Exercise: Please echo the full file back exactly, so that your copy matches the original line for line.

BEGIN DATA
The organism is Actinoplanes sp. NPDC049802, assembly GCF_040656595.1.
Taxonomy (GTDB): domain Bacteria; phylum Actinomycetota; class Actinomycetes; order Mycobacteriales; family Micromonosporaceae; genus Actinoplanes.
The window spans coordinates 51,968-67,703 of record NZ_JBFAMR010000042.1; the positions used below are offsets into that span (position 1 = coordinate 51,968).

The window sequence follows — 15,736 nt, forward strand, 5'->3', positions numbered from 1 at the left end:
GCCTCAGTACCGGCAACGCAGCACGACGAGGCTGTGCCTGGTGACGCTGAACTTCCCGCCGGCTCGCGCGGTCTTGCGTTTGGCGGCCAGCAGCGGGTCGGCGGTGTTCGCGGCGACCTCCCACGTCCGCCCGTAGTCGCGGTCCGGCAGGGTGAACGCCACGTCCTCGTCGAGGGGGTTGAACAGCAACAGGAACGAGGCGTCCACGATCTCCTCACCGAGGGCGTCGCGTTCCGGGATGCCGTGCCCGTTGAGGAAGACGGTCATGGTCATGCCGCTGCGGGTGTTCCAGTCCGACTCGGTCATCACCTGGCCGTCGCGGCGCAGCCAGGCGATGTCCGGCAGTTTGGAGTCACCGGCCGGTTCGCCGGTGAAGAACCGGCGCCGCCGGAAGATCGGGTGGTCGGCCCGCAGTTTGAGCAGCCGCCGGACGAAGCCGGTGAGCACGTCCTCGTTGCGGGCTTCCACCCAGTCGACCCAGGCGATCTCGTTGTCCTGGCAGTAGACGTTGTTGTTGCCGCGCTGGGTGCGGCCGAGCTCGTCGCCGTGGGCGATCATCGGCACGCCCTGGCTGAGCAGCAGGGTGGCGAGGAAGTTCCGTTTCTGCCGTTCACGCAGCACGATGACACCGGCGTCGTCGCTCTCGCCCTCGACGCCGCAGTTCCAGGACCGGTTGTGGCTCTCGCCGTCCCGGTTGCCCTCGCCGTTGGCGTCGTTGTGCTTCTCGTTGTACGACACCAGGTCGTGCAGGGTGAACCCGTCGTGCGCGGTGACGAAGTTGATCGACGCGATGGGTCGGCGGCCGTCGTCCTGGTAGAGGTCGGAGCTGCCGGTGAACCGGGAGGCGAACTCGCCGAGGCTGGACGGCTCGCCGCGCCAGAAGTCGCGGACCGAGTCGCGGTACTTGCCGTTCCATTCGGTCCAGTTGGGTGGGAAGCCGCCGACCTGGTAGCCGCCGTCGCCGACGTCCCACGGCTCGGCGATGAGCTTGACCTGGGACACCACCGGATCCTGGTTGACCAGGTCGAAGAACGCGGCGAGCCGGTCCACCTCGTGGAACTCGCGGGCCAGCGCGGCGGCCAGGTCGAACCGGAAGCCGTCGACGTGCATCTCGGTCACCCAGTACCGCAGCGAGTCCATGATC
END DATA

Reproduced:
The organism is Actinoplanes sp. NPDC049802, assembly GCF_040656595.1.
Taxonomy (GTDB): domain Bacteria; phylum Actinomycetota; class Actinomycetes; order Mycobacteriales; family Micromonosporaceae; genus Actinoplanes.
The window spans coordinates 51,968-67,703 of record NZ_JBFAMR010000042.1; the positions used below are offsets into that span (position 1 = coordinate 51,968).

The window sequence follows — 15,736 nt, forward strand, 5'->3', positions numbered from 1 at the left end:
GCCTCAGTACCGGCAACGCAGCACGACGAGGCTGTGCCTGGTGACGCTGAACTTCCCGCCGGCTCGCGCGGTCTTGCGTTTGGCGGCCAGCAGCGGGTCGGCGGTGTTCGCGGCGACCTCCCACGTCCGCCCGTAGTCGCGGTCCGGCAGGGTGAACGCCACGTCCTCGTCGAGGGGGTTGAACAGCAACAGGAACGAGGCGTCCACGATCTCCTCACCGAGGGCGTCGCGTTCCGGGATGCCGTGCCCGTTGAGGAAGACGGTCATGGTCATGCCGCTGCGGGTGTTCCAGTCCGACTCGGTCATCACCTGGCCGTCGCGGCGCAGCCAGGCGATGTCCGGCAGTTTGGAGTCACCGGCCGGTTCGCCGGTGAAGAACCGGCGCCGCCGGAAGATCGGGTGGTCGGCCCGCAGTTTGAGCAGCCGCCGGACGAAGCCGGTGAGCACGTCCTCGTTGCGGGCTTCCACCCAGTCGACCCAGGCGATCTCGTTGTCCTGGCAGTAGACGTTGTTGTTGCCGCGCTGGGTGCGGCCGAGCTCGTCGCCGTGGGCGATCATCGGCACGCCCTGGCTGAGCAGCAGGGTGGCGAGGAAGTTCCGTTTCTGCCGTTCACGCAGCACGATGACACCGGCGTCGTCGCTCTCGCCCTCGACGCCGCAGTTCCAGGACCGGTTGTGGCTCTCGCCGTCCCGGTTGCCCTCGCCGTTGGCGTCGTTGTGCTTCTCGTTGTACGACACCAGGTCGTGCAGGGTGAACCCGTCGTGCGCGGTGACGAAGTTGATCGACGCGATGGGTCGGCGGCCGTCGTCCTGGTAGAGGTCGGAGCTGCCGGTGAACCGGGAGGCGAACTCGCCGAGGCTGGACGGCTCGCCGCGCCAGAAGTCGCGGACCGAGTCGCGGTACTTGCCGTTCCATTCGGTCCAGTTGGGTGGGAAGCCGCCGACCTGGTAGCCGCCGTCGCCGACGTCCCACGGCTCGGCGATGAGCTTGACCTGGGACACCACCGGATCCTGGTTGACCAGGTCGAAGAACGCGGCGAGCCGGTCCACCTCGTGGAACTCGCGGGCCAGCGCGGCGGCCAGGTCGAACCGGAAGCCGTCGACGTGCATCTCGGTCACCCAGTACCGCAGCGAGTCCATGATC